Thanksgiving day wishes

On this holiday, let us give thanks for all the blessing in our life.  Let us reflect on that for which we are most grateful, especially the people and gifts we most take for granted.

If you are moved to say grace or a blessing at the table tonight but don’t have one in mind, consider the (mostly secular) prayers that spoke to me, which I’ve compiled below.

Whatever your traditions are, I wish you health and happiness for you and yours.  Happy Thanksgiving!

~

A humanist benediction
For the meal we are about to eat,
for those that made it possible,
and for those with whom we are about to share it,
we are thankful.

Variation on a Native American thanks giving
We give thanks for the plants and animals who have given themselves so that we can enjoy this meal together.
We also give thanks for our friends and family who have traveled here today.
May this meal bring us strength and health.

A prayer by Thich Nhat Hanh
This food is the gift of the whole universe – the sky, and much hard work.
May we eat it in mindfulness, so as to be worthy to receive it.
We accept this food so that we may practice the path of understanding and love.

Iroquois Prayer, adapted
We return thanks to our mother, the earth, which sustains us.
We return thanks to the rivers and streams, which supply us with water.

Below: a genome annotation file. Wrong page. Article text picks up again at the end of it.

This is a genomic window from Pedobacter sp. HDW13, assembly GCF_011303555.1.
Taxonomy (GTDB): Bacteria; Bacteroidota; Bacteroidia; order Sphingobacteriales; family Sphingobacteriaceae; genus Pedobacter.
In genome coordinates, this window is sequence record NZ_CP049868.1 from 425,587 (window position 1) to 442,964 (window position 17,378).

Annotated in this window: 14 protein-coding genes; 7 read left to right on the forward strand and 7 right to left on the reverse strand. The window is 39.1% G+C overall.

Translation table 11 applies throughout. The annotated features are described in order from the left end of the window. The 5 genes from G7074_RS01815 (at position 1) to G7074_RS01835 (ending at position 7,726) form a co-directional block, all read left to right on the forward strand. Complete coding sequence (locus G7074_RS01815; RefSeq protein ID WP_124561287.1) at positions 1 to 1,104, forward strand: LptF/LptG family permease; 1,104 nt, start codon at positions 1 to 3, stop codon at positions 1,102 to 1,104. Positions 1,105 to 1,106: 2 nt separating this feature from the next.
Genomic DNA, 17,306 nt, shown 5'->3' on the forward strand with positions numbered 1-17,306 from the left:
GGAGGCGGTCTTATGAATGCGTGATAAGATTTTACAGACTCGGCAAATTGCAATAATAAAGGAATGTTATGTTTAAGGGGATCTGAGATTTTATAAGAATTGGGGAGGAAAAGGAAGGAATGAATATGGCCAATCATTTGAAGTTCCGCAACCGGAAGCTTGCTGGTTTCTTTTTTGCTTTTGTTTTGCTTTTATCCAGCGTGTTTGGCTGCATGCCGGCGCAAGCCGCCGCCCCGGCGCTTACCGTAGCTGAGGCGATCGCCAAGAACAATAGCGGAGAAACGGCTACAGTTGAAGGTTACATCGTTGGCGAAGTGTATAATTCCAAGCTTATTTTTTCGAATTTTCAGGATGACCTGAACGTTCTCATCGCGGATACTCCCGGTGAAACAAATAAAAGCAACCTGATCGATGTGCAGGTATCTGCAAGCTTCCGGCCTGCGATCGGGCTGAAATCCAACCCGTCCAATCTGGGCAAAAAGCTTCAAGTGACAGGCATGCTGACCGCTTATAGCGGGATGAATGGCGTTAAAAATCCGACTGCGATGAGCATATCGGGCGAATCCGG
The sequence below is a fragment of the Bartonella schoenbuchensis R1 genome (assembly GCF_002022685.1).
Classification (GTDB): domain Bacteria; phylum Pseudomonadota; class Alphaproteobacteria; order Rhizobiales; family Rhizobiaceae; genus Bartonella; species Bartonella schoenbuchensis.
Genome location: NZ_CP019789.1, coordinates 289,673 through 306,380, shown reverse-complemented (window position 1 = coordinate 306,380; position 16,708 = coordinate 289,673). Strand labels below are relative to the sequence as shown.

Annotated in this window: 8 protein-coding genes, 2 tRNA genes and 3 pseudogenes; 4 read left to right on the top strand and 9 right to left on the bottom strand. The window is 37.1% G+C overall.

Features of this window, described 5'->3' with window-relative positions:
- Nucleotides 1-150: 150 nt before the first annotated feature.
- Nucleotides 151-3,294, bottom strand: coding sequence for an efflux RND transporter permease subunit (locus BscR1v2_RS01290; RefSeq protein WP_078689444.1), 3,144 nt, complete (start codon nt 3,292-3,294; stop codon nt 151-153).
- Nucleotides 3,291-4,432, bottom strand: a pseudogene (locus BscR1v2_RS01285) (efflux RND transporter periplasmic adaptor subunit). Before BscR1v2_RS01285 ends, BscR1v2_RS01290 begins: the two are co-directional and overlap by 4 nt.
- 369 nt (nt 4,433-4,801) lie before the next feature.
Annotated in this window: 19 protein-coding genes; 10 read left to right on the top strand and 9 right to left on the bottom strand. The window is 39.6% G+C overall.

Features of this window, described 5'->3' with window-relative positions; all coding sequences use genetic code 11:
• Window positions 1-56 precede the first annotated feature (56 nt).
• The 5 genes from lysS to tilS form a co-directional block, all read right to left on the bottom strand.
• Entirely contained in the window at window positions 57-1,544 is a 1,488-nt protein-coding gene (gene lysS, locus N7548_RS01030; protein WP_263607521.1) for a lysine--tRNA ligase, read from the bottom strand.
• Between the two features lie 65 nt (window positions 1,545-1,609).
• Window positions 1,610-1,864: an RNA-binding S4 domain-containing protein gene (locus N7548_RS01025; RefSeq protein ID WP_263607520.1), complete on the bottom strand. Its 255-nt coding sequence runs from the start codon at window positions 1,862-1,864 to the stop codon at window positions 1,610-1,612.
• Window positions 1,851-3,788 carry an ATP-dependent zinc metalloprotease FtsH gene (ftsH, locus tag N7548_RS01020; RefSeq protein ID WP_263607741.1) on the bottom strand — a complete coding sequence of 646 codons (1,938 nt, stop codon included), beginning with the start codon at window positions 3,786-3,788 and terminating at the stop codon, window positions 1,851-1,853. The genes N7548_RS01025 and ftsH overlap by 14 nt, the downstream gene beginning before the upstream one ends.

We return thanks to all herbs, which furnish medicines for the cure of our diseases.
We return thanks to the moon and stars, which have given to us their light when the sun was gone.
We return thanks to the sun, that has looked upon the earth with a beneficent eye.
Lastly, we return thanks to the Great Spirit, in Whom is embodied all goodness, and Who directs all things for the good of Her children.

A secular grace
For what we are about to receive
let us be truly thankful
…to those who planted the crops
…to those who cultivated the fields
…to those who gathered the harvest.

For what we are about to receive
let us be truly thankful
to those who prepared it
and those who served it.

In this festivity let us remember too
those who have no festivity
those who cannot share this plenty
those whose lives are more affected than our own
by war, oppression and exploitation
those who are hungry, sick and cold

In sharing in this meal
let us be truly thankful
for the good things we have
for the warm hospitality
and for this good company.

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